Epithelial cells are those found in two critical areas of our bodies: 1 - the outer protective layers of our skin, 2 - the linings of all body openings. Vitamin A maintains epithelial cell health by assisting in the continual secretion of mucous membranes. [4] Body openings include; gastro-intestinal, genitor-urinary, respiratory tracts, and also the eyes. Defense against various infections, viruses, and diseases ceases when these mucous membranes dry.

Other popular uses for Vitamin intake and supplementation include, but are not limited to:

Vitamin A Dosages

Recommended Daily Allowances (RDA) defined:

Age (years)ChildrenMenWomenPregnancyLactation
1-3 300 ug or 1000 IU
4-8 400 ug or 1333 IU
9-13 600 ug or 2000 IU
14-18 2800 ug or 9335 IU 2800 ug or 9335 IU 2800 ug or 9335 IU 2800 ug or 9335 IU
19+ 3000 ug or 10,000 IU 3000 ug or 10,000 IU 3000 ug or 10,000 IU 3000 ug or 10,000 IU

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Vitamin A Toxicities and Deficiencies

Vitamin A Toxicities

The excess ingestion and poisonings caused by Vitamin A are very rare. Supplements containing Vitamin A should be taken as directed and never in excess, unless it is recommended one’s personal physician. Toxicity has been documented in adults when ingestion is 50,000IUs or greater, for a duration of seven to ten days (or longer). However, in young children and infants, toxicity can begin with equivalents of 20,000ius or greater. This poisoning from Vitamin A (or any other supplementary vitamin) is defined as hypervitaminosis. Additionally, the over digestion of Vitamin A’s carotenes may cause yellow discolorations of skin. Symptoms of this excess in carotenoids will dissipate as one reduces his/her intake of the vitamin.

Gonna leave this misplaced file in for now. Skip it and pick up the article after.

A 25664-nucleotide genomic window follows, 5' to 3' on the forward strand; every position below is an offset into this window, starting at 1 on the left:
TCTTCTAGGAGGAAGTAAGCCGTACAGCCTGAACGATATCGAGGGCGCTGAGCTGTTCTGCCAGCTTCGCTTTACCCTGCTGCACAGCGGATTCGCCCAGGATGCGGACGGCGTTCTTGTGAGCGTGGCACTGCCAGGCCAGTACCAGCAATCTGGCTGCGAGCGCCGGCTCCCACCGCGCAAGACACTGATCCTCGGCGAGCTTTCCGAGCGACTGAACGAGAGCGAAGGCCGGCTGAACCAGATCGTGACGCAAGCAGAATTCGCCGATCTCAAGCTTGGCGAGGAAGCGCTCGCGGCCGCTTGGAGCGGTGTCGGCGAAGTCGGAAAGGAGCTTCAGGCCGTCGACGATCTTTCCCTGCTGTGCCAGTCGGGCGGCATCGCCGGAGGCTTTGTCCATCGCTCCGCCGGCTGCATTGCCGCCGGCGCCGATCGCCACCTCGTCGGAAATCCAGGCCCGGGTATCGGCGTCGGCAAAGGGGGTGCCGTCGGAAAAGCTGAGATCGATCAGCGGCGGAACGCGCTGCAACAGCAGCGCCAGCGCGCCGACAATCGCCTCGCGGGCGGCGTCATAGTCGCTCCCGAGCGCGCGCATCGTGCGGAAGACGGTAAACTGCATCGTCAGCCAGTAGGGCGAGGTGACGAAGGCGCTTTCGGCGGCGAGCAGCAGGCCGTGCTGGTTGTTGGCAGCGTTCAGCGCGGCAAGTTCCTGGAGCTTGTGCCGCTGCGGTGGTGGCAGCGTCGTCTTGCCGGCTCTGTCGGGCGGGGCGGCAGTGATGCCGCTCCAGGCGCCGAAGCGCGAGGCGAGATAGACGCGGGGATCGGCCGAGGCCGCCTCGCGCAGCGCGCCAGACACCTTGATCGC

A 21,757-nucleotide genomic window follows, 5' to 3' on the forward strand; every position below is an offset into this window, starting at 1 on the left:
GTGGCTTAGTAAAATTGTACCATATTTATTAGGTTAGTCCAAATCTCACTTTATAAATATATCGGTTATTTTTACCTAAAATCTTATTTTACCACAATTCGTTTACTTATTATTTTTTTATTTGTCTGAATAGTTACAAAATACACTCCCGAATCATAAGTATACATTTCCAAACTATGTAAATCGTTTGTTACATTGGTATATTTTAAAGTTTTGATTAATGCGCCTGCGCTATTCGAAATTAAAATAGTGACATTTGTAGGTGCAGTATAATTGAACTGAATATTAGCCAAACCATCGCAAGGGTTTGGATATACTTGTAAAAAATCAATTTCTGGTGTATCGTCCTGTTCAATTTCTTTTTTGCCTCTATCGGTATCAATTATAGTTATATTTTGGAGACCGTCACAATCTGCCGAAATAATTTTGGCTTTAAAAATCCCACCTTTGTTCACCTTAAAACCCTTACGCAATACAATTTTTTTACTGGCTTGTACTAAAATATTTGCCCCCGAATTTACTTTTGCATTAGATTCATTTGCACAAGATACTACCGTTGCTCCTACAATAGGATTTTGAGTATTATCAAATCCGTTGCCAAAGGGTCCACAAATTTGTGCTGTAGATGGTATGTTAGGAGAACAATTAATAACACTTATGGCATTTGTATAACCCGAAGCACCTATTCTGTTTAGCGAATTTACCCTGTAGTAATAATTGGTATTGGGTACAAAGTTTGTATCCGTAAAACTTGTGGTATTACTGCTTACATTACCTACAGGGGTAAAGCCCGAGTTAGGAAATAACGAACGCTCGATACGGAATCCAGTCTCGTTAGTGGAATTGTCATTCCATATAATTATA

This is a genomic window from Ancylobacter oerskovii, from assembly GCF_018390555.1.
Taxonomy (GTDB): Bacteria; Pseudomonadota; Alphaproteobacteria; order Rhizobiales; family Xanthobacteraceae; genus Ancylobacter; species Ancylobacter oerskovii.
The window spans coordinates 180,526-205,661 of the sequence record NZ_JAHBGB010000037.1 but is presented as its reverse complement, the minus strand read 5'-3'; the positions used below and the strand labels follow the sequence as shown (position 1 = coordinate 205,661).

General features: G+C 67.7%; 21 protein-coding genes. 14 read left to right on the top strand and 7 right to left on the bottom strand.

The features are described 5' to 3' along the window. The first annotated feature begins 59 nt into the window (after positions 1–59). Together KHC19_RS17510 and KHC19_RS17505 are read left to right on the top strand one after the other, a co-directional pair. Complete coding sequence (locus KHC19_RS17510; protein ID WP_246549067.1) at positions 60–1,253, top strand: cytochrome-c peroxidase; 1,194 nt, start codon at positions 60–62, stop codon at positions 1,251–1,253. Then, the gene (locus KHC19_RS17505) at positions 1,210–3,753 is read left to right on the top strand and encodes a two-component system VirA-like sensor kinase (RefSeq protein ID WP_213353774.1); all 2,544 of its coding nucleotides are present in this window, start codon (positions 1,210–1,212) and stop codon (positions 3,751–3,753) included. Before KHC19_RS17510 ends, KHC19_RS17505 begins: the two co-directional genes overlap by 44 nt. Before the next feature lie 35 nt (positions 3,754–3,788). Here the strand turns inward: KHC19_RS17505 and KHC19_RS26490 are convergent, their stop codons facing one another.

Are you Vitamin A deficient?

Deficiency state of Vitamin A will manifest as irregular eye function, and processes concerning epithelial tissue. Signs of severe deficiency include; rough skin, diarrhea, malabsorption (key nutrients, vitamins, and minerals) kidney stones, and night blindness. [8]

References

1. Clinical Nutrition Service, Warren Grant Magnuson Clinical Center, National Institutes of Health (NIH), NIH. Vitamin E December. 9. 2002. http://www.pdrhealth.com/drug_info/nmdrugprofiles/herbaldrugs/101840.shtml

2. Hof H. Vitamin A: The ‘Anti-infective’ Vitamin? MMW Munch Med Wochenschr. Nov1976;118(46):1485-88.

3. Advani S, Wimalawansa SJ. Bones and nutrition: common sense supplementation for osteoporosis. Curr Womens Health Rep. 2003 Jun;3(3):187-92.

4. Basu TK. Vitamin A and Cancer of Epithelial Origin. J Hum Nutr. Feb1979;33(1):24-31.

5. Kligman AM, et al. Oral Vitamin A in Acne Vulgaris. Preliminary Report. Int J Dermatol. May1981;20(4):278-85.

6. Dvorak AM. Vitamin A in Crohn’s Disease. Lancet. Jun1980;1(8181):1303-04.

7. Semba RD, et al. Increased Mortality Associated with Vitamin A Deficiency during Human Immunodeficiency Virus Type 1 Infection. Arch Intern Med. Sep1993;153(18):2149-54.

8. Herbert, Victor. “Vitamins and Minerals Plus Antioxidant Supplements” Total Nutrition Ed. Victor Herbert, M.D., Genell J. Subak-Sharpe, M.S. New York: Saint Martin’s Griffin, 1995. 94-118.